Endometriosis is a common medical disorder in which some of the cells that normally make up the lining of the uterus (the endometrium) appear in other parts of the body, most commonly in the pelvis and abdomen. It is a frequent cause of painful menstrual periods and pelvic pain and may result in infertility.
The cause of endometriosis is unknown, but is thought to be associated with backward flow of menstrual tissue through the fallopian tubes and into the pelvis and abdomen.
Endometriosis is largely dependent on active menstruation. The disease rarely occurs before the onset of adolescence or after menopause.
The severity of the disease varies greatly from one person to another. It can be asymptomatic or severe, is sometimes debilitating. Symptoms are often nonspecific and do not always correlate with the severity of disease. Most women with endometriosis have no symptoms. However, here are symptoms that suggest endometriosis:
- Pelvic, abdominal, or low-back pain occurring during the premenstrual or menstrual period
- Abnormal menstrual bleeding
- Painful sexual intercourse
- Further symptoms occur based on the location of endometrial tissue (e.g., rectal bleeding may occur if endometriosis occurs in the colon; abdominal pain may occur if endometriosis occurs in the bladder).
The risk factors for endometriosis are not well understood. It is most commonly diagnosed in women in their late 20s and early 30s, and the occurrence is increased by 7 percent in first-degree relatives. Dietary factors may play a role and are discussed in Nutritional Considerations.
Endometriosis: Diagnosis and Treatment
- A medical history and a physical examination are the first steps. Tender nodules and masses may be felt or seen on the vagina or cervix during pelvic examination.
- Many gynecologists believe that definitive diagnosis can be made only by surgical visualization and/or biopsy. However, others believe that endometriosis is better diagnosed by history, physical examination, and response to therapy.
- Blood tests may suggest the diagnosis and can be used to follow the patient's response to medical treatment.
- Colonoscopy or cystoscopy (a test that visualizes the inside of the bladder) may reveal endometriosis in the colon and bladder.
- Ultrasound may be used to detect large areas of endometriosis that may require surgical removal.
The treatment strategy depends on the severity of disease, proximity to menopause, and whether the patient hopes to become pregnant. After menopause, symptoms will likely improve dramatically without specific treatment, even in severe disease.
- Analgesics (e.g., acetaminophen (Tylenol) and ibuprofen) and oral contraceptive pills are used for pain relief. Oral contraceptives may also reduce the risk of ovarian cancer.
- Several medical therapies, including gonadotropin-releasing hormone analogs (e.g., nafarelin, leuprolide and goserelin), danazol, or progestins, may be helpful. Treatment usually lasts at least six months.
- Medical therapy affords long-term relief in about 50 percent of patients. Surgery is often used for severe disease, although it has not been proven superior to medical therapy. Laser therapy may treat the pain, decrease the rate of recurrence, and restore fertility. If there is no desire for future pregnancy, definitive treatment is a hysterectomy. However, most patients can be managed effectively without such extreme measures.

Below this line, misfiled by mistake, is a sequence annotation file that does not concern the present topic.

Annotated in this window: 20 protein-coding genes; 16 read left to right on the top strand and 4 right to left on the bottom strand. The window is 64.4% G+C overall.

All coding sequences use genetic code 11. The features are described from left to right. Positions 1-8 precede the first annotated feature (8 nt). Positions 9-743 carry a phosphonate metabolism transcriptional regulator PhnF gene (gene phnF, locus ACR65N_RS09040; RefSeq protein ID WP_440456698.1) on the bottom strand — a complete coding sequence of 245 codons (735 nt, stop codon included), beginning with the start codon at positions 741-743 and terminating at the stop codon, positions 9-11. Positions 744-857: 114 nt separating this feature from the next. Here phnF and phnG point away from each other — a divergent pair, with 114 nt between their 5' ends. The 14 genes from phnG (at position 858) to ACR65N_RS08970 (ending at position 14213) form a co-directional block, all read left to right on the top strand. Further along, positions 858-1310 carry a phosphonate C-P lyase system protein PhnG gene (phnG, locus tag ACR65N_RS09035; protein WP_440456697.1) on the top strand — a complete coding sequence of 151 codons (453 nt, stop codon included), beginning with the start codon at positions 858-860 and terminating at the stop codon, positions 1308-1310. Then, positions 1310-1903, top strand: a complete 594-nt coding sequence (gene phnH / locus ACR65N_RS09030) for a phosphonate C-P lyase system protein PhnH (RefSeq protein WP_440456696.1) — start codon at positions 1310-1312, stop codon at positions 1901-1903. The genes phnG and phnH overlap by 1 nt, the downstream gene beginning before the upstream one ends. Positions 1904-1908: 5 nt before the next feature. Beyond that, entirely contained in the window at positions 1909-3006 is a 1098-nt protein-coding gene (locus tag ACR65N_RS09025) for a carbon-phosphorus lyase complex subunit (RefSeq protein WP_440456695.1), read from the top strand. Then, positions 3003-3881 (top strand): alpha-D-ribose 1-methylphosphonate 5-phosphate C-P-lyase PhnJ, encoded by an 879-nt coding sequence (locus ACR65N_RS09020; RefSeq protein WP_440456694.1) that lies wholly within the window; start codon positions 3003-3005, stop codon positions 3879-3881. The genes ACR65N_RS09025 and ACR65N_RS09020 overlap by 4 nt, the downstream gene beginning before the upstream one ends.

- Women who exercise have a much lower risk for endometriosis, and those who engage in frequent strenuous exercise have at least 75 percent lower risk for endometriosis, compared with those who do not engage in high-intensity activity.
Endometriosis: Nutritional Considerations
The following factors have been shown in epidemiologic studies to be associated with a reduced risk of endometriosis:
- A high-fiber, plant-based diet: Although research on the effectiveness of dietary approaches is limited, several lines of evidence support the use of plant-based diets.
First, red meat may be a risk factor for endometriosis, while fruit and vegetable intake is protective. Women who eat at least seven servings of red meat per week appear to have twice the risk of endometriosis compared with those who eat fewer than three servings. Women who eat 13 or more servings per week of green vegetables have a 70 percent lower risk of endometriosis compared with those who eat fewer than six servings. And those who eat 14 or more servings of fruit per week had a 20 percent lower risk compared with women who eat fewer than six servings.
Second, women with higher fiber intake and lower intake of fatty foods have reduced estrogen activity, a change that is likely to prove beneficial in patients with endometriosis. In a controlled research study of women with typical menstrual pain (not endometriosis), a low-fat vegan diet reduced both the duration and severity of pain. It has been suggested that such a diet is likely to be beneficial for endometriosis as well, but it has not been clinically tested.
- Avoiding alcohol: Compared with healthy women and women with other gynecological problems, women who drink alcohol appear to have a greater prevalence of endometriosis. In women with infertility, the risk of endometriosis was 50 percent higher in individuals who drank alcohol compared with those who did not.